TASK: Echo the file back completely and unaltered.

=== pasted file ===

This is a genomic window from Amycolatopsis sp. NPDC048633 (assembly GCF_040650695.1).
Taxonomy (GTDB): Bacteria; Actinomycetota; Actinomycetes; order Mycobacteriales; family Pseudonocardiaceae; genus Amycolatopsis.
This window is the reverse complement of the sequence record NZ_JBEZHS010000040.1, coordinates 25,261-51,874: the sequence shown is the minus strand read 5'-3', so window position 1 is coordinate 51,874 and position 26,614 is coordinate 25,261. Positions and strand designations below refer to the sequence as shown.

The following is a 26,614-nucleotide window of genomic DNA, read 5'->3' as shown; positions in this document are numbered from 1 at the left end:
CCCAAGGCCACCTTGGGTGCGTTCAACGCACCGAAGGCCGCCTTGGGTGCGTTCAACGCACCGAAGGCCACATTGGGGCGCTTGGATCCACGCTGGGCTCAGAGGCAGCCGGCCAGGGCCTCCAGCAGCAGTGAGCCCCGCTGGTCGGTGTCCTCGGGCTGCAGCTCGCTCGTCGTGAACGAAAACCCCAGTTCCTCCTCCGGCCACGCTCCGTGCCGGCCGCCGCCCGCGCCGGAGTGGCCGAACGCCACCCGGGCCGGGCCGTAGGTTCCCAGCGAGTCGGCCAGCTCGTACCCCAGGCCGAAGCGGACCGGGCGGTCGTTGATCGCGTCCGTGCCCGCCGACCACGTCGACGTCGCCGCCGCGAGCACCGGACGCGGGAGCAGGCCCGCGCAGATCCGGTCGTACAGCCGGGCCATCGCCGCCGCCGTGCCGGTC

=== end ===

This is a genomic window from Amycolatopsis sp. NPDC048633 (assembly GCF_040650695.1).
Taxonomy (GTDB): Bacteria; Actinomycetota; Actinomycetes; order Mycobacteriales; family Pseudonocardiaceae; genus Amycolatopsis.
This window is the reverse complement of the sequence record NZ_JBEZHS010000040.1, coordinates 25,261-51,874: the sequence shown is the minus strand read 5'-3', so window position 1 is coordinate 51,874 and position 26,614 is coordinate 25,261. Positions and strand designations below refer to the sequence as shown.

The following is a 26,614-nucleotide window of genomic DNA, read 5'->3' as shown; positions in this document are numbered from 1 at the left end:
CCCAAGGCCACCTTGGGTGCGTTCAACGCACCGAAGGCCGCCTTGGGTGCGTTCAACGCACCGAAGGCCACATTGGGGCGCTTGGATCCACGCTGGGCTCAGAGGCAGCCGGCCAGGGCCTCCAGCAGCAGTGAGCCCCGCTGGTCGGTGTCCTCGGGCTGCAGCTCGCTCGTCGTGAACGAAAACCCCAGTTCCTCCTCCGGCCACGCTCCGTGCCGGCCGCCGCCCGCGCCGGAGTGGCCGAACGCCACCCGGGCCGGGCCGTAGGTTCCCAGCGAGTCGGCCAGCTCGTACCCCAGGCCGAAGCGGACCGGGCGGTCGTTGATCGCGTCCGTGCCCGCCGACCACGTCGACGTCGCCGCCGCGAGCACCGGACGCGGGAGCAGGCCCGCGCAGATCCGGTCGTACAGCCGGGCCATCGCCGCCGCCGTGCCGGTC